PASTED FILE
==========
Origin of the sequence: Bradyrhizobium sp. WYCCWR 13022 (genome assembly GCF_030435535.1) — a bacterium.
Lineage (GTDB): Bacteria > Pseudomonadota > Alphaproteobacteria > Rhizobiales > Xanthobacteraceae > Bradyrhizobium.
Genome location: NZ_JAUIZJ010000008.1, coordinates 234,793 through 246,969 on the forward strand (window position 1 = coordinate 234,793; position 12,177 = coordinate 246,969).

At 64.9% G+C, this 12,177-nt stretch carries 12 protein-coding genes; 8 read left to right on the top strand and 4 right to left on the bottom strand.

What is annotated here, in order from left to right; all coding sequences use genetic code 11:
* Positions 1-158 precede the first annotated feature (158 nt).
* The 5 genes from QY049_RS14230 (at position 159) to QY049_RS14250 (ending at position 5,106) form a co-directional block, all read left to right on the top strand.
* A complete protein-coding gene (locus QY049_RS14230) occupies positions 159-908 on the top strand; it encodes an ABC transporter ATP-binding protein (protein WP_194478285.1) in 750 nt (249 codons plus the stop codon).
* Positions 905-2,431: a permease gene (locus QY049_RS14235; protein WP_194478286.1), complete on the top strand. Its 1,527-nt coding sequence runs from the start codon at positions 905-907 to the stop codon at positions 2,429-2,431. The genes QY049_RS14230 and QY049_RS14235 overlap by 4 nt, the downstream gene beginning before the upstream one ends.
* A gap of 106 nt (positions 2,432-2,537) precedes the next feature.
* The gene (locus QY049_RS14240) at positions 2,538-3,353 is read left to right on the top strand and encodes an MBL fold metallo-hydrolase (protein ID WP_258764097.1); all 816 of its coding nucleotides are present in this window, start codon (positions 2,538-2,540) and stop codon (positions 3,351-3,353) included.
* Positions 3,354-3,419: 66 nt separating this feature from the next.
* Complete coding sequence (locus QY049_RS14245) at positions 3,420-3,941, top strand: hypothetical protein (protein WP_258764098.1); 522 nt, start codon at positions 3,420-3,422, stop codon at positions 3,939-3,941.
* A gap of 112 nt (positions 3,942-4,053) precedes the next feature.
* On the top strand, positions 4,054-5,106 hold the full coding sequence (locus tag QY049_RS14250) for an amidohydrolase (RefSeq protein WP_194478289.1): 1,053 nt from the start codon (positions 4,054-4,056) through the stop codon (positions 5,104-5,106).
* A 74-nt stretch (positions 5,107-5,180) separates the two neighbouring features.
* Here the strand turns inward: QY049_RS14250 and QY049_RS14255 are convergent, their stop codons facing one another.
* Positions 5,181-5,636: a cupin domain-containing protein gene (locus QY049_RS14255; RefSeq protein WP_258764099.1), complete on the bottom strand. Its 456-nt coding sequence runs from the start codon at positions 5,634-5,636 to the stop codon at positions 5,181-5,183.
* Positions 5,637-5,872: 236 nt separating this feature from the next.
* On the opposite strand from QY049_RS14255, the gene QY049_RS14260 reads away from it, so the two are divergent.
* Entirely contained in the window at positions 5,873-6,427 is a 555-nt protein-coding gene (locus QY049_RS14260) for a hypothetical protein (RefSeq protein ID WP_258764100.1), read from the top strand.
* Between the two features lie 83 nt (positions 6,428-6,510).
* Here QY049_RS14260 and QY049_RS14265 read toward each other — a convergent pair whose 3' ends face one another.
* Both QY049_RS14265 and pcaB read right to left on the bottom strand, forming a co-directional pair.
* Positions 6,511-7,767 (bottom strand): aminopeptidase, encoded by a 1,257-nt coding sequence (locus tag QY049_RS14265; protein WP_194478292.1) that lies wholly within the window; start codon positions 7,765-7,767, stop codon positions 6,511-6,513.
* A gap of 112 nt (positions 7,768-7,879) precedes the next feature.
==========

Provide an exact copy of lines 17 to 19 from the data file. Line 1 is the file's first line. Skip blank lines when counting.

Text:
* Here the strand turns inward: QY049_RS14250 and QY049_RS14255 are convergent, their stop codons facing one another.
* Positions 5,181-5,636: a cupin domain-containing protein gene (locus QY049_RS14255; RefSeq protein WP_258764099.1), complete on the bottom strand. Its 456-nt coding sequence runs from the start codon at positions 5,634-5,636 to the stop codon at positions 5,181-5,183.
* Positions 5,637-5,872: 236 nt separating this feature from the next.